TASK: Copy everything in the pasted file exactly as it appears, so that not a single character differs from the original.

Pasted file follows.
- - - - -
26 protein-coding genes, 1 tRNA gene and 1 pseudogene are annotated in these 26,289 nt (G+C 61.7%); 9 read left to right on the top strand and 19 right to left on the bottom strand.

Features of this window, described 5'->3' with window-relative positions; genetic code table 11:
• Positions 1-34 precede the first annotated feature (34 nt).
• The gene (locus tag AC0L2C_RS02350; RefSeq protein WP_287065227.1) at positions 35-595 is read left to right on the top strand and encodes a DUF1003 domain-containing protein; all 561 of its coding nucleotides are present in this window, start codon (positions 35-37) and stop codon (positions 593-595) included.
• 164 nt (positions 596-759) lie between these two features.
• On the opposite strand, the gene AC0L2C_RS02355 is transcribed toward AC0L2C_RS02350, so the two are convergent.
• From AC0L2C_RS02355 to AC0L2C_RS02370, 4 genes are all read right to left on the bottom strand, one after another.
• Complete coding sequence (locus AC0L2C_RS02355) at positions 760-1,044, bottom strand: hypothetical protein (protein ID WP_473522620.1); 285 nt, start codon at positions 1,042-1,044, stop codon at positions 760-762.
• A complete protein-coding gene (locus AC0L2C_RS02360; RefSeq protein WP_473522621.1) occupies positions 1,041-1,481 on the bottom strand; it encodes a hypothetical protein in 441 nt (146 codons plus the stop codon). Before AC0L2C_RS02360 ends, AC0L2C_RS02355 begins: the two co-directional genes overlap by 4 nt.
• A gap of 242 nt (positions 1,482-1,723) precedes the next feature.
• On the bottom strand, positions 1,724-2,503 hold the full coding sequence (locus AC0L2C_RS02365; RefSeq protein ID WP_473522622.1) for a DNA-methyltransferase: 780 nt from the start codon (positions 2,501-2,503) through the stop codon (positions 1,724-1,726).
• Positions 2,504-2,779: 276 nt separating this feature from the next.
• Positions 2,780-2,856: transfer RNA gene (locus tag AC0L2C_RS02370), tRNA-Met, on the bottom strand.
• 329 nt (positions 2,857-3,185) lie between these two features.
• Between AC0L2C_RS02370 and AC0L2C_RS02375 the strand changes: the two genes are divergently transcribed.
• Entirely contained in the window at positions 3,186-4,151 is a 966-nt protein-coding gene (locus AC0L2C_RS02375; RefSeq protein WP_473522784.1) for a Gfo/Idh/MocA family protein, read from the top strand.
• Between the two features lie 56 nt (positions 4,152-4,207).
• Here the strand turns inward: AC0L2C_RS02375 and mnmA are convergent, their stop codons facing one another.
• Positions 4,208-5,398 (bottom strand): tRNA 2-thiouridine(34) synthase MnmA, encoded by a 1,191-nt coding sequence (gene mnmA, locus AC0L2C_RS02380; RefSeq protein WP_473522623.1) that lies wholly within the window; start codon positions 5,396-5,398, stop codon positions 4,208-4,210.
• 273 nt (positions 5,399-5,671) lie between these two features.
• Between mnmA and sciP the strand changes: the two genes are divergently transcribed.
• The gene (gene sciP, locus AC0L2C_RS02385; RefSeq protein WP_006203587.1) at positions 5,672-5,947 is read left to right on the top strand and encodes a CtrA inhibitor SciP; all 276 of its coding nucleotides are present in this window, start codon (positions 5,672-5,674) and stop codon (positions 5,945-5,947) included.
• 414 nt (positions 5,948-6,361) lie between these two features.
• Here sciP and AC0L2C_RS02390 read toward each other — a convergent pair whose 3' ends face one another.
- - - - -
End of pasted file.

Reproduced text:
26 protein-coding genes, 1 tRNA gene and 1 pseudogene are annotated in these 26,289 nt (G+C 61.7%); 9 read left to right on the top strand and 19 right to left on the bottom strand.

Features of this window, described 5'->3' with window-relative positions; genetic code table 11:
• Positions 1-34 precede the first annotated feature (34 nt).
• The gene (locus tag AC0L2C_RS02350; RefSeq protein WP_287065227.1) at positions 35-595 is read left to right on the top strand and encodes a DUF1003 domain-containing protein; all 561 of its coding nucleotides are present in this window, start codon (positions 35-37) and stop codon (positions 593-595) included.
• 164 nt (positions 596-759) lie between these two features.
• On the opposite strand, the gene AC0L2C_RS02355 is transcribed toward AC0L2C_RS02350, so the two are convergent.
• From AC0L2C_RS02355 to AC0L2C_RS02370, 4 genes are all read right to left on the bottom strand, one after another.
• Complete coding sequence (locus AC0L2C_RS02355) at positions 760-1,044, bottom strand: hypothetical protein (protein ID WP_473522620.1); 285 nt, start codon at positions 1,042-1,044, stop codon at positions 760-762.
• A complete protein-coding gene (locus AC0L2C_RS02360; RefSeq protein WP_473522621.1) occupies positions 1,041-1,481 on the bottom strand; it encodes a hypothetical protein in 441 nt (146 codons plus the stop codon). Before AC0L2C_RS02360 ends, AC0L2C_RS02355 begins: the two co-directional genes overlap by 4 nt.
• A gap of 242 nt (positions 1,482-1,723) precedes the next feature.
• On the bottom strand, positions 1,724-2,503 hold the full coding sequence (locus AC0L2C_RS02365; RefSeq protein ID WP_473522622.1) for a DNA-methyltransferase: 780 nt from the start codon (positions 2,501-2,503) through the stop codon (positions 1,724-1,726).
• Positions 2,504-2,779: 276 nt separating this feature from the next.
• Positions 2,780-2,856: transfer RNA gene (locus tag AC0L2C_RS02370), tRNA-Met, on the bottom strand.
• 329 nt (positions 2,857-3,185) lie between these two features.
• Between AC0L2C_RS02370 and AC0L2C_RS02375 the strand changes: the two genes are divergently transcribed.
• Entirely contained in the window at positions 3,186-4,151 is a 966-nt protein-coding gene (locus AC0L2C_RS02375; RefSeq protein WP_473522784.1) for a Gfo/Idh/MocA family protein, read from the top strand.
• Between the two features lie 56 nt (positions 4,152-4,207).
• Here the strand turns inward: AC0L2C_RS02375 and mnmA are convergent, their stop codons facing one another.
• Positions 4,208-5,398 (bottom strand): tRNA 2-thiouridine(34) synthase MnmA, encoded by a 1,191-nt coding sequence (gene mnmA, locus AC0L2C_RS02380; RefSeq protein WP_473522623.1) that lies wholly within the window; start codon positions 5,396-5,398, stop codon positions 4,208-4,210.
• 273 nt (positions 5,399-5,671) lie between these two features.
• Between mnmA and sciP the strand changes: the two genes are divergently transcribed.
• The gene (gene sciP, locus AC0L2C_RS02385; RefSeq protein WP_006203587.1) at positions 5,672-5,947 is read left to right on the top strand and encodes a CtrA inhibitor SciP; all 276 of its coding nucleotides are present in this window, start codon (positions 5,672-5,674) and stop codon (positions 5,945-5,947) included.
• 414 nt (positions 5,948-6,361) lie between these two features.
• Here sciP and AC0L2C_RS02390 read toward each other — a convergent pair whose 3' ends face one another.